Three of the world’s top-five airports, measured by annual cargo throughput, are in Asia – and unlike airports in Europe and North America, chronic capacity shortages are unlikely to be an issue in the near future. Though there will eventually come a point at which Asia’s busiest cargo hubs, Hong Kong (HKG), Shanghai Pudong (PVG) and Seoul Incheon (ICN), will need to add runways and expand cargo aprons to sufficiently accommodate surging demand for air cargo, the airports have not yet reached that point.
Rather than fret over reaching theoretical capacity limits, Asia’s top cargo airports are instead increasingly mindful of encroaching competition in the region. Accordingly, investments in infrastructure have centered around keeping runways open for new business.
Hong Kong International Airport (HKG) has long been the nexus of air cargo flows between Asia and the rest of the world – a function of the city-state’s location in the Pearl River Delta and favorable business policies. Now that the Hong Kong-Zhuhai-Macau bridge is fully operational, however, Hong Kong is less isolated. The 55-kilometer span cuts travel times between Hong Kong and Zhuhai from 4 hours to 45 minutes.
The airport’s plan to keep its status as the world’s dominant hub centers on a massive reclamation project that will convert what was previously ocean, into usable land that will be developed into a third runway. In a project statement, Carrie Lam, CEO, Hong Kong, said, HKG is “among our most important infrastructure. With the construction of the Three-Runway System (3RS), HKG will help ensure that Hong Kong will continue to be one of the world’s major aviation hubs.” As part of the 3RS project, the airport will also add 57 aircraft parking positions. By 2030, HKG’s annual cargo throughput could rise from 2017’s total of 5 million tonnes to 9 million tonnes.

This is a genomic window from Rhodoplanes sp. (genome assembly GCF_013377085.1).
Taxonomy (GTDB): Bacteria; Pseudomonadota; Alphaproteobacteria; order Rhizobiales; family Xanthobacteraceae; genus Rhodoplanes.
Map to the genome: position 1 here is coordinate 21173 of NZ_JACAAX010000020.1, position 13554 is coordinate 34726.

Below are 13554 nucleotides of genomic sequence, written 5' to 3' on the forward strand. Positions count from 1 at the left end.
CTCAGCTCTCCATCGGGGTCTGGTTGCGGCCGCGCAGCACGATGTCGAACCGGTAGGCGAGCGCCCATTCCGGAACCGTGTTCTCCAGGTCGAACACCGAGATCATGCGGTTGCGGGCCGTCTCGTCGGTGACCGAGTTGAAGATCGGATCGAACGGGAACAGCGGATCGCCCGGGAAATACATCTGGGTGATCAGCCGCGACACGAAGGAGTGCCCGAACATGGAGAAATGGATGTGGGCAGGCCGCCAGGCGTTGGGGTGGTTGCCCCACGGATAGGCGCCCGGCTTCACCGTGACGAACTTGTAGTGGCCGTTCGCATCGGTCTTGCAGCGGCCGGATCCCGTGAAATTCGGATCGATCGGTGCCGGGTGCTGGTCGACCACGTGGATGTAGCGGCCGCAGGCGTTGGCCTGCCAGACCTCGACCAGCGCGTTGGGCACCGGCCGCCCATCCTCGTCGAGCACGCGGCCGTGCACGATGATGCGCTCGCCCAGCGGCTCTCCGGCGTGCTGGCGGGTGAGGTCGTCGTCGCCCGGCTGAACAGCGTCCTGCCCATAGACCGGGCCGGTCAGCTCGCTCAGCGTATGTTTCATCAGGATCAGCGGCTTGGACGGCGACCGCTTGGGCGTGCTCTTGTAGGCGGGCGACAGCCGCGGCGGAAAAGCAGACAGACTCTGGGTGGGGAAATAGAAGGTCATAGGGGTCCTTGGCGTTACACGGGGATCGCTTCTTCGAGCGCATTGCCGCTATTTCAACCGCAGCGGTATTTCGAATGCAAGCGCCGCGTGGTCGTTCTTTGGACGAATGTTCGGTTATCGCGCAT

Just 1,235 kilometers to the north sits Shanghai Pudong International Airport (PVG), where a similar project is underway to connect the two existing terminals with a massive H-shaped satellite terminal. Slated for completion in 2019, the project will add 120 additional parking stands, and boost throughput capacity to 4.26 million tonnes per annum. Like Hong Kong, Shanghai finds itself with a number of new airports vying for its cargo volumes – from nearby hubs, such as Ningbo (NGB), Wuxi (WUX) and Nantong (NTG) – to growing cargo airports in Central China, like Xi’an (XIY) and Zhengzhou (CGO).
Unchallenged for dominance as an international cargo hub in its own country, Seoul’s Incheon Airport’s (ICN) biggest threat happens to be growing hubs in Eastern China. In a move similar to those of Shanghai and Hong Kong, Incheon continues to increase its footprint. Earlier this year, the airport opened a second terminal, which added hardstand parking for 13 widebody freighters and increased throughput capacity by 500,000 tonnes. A fourth phase of construction, which is slated for completion in 2023 will boost annual cargo throughput capacity to 6.3 million tonnes through the addition of a fourth runway and 13 on-ramp parking spaces.
As ICN expands, new warehousing space is being developed in parallel at its LogiSpark. Apart from expanding the airport’s footprint, Incheon also strives to boost cargo throughput with innovations that aim to improve the efficiency of logistics process, such as a pallet-sharing system, and the addition of a multi-tenant cool cargo center.Like This Post